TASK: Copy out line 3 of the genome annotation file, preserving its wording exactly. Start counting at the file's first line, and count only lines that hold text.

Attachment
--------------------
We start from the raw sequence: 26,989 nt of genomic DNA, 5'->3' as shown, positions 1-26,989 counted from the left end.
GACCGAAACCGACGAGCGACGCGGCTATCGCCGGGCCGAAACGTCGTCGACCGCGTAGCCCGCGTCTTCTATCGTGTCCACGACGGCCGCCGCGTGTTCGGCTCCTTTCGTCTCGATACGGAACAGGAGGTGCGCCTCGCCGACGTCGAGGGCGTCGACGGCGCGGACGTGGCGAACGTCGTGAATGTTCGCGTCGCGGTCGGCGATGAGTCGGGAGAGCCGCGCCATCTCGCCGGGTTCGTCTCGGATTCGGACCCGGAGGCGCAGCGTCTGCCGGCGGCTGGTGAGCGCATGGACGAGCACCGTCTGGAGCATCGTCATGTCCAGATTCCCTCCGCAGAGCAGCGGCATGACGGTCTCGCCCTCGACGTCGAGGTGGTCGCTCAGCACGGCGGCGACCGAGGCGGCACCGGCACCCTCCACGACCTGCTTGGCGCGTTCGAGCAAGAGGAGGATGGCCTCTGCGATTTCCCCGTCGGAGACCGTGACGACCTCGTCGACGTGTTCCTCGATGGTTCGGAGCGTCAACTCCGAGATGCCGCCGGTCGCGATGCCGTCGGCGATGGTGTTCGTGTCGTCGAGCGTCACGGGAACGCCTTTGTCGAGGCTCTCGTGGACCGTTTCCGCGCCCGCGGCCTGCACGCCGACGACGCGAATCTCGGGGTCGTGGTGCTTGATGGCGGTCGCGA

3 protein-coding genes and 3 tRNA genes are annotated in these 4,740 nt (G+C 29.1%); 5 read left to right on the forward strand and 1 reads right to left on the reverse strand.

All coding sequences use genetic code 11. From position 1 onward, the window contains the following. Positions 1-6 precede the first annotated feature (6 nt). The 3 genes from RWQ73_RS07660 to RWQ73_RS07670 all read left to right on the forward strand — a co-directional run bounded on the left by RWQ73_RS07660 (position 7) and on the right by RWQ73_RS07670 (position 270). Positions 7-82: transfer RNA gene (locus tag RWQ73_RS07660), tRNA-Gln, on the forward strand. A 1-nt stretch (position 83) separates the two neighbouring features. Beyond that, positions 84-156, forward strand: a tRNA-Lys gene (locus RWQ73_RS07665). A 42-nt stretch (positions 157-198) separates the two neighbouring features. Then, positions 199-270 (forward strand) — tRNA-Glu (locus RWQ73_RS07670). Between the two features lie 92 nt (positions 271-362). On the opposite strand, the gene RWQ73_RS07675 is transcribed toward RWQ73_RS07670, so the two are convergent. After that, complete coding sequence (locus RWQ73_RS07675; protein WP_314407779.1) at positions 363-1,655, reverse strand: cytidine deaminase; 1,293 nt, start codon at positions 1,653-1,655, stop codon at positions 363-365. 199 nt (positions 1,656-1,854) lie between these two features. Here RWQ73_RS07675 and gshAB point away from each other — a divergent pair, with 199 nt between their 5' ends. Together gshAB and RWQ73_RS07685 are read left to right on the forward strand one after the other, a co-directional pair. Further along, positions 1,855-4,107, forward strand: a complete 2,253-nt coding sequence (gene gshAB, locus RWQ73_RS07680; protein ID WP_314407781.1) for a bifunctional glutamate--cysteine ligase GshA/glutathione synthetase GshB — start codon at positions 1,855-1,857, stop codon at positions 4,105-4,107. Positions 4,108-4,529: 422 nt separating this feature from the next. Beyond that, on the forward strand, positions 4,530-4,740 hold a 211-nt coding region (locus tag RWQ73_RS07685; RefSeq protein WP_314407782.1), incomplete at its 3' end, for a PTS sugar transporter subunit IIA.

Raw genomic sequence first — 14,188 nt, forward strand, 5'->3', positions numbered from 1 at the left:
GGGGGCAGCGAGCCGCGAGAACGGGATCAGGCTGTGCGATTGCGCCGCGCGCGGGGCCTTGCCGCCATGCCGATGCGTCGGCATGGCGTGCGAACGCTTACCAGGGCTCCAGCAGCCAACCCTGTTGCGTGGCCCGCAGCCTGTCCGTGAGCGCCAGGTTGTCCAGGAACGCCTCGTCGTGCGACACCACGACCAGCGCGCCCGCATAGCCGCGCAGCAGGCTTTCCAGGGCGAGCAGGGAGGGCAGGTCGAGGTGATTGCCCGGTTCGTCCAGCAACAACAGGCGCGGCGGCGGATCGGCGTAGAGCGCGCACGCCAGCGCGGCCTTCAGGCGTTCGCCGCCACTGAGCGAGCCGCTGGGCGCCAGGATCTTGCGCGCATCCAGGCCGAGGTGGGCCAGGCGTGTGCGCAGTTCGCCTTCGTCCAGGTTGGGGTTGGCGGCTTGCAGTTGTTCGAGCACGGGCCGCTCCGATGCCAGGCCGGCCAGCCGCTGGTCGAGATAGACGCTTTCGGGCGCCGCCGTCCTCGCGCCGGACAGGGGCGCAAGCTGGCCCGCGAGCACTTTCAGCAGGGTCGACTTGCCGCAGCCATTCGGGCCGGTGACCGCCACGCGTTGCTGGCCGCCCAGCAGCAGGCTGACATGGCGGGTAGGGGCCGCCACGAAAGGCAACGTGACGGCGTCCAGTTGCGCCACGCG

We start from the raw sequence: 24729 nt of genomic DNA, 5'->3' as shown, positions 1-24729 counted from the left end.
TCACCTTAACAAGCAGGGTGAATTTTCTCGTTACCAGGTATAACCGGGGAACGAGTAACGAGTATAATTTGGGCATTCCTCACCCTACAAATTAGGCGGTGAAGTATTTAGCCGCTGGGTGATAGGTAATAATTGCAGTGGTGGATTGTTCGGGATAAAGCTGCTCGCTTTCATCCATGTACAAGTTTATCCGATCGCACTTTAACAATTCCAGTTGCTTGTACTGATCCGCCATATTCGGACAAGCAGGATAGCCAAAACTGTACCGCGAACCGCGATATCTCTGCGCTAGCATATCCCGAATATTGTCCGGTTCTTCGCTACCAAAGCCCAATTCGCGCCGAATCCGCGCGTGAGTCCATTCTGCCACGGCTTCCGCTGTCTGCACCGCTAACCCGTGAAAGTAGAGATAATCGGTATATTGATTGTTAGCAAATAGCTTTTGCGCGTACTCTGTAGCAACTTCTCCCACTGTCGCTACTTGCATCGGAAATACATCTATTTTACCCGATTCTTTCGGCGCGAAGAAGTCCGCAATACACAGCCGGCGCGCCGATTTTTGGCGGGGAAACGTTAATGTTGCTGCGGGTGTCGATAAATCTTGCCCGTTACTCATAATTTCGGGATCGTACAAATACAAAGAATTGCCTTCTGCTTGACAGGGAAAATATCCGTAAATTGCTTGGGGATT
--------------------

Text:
3 protein-coding genes and 3 tRNA genes are annotated in these 4,740 nt (G+C 29.1%); 5 read left to right on the forward strand and 1 reads right to left on the reverse strand.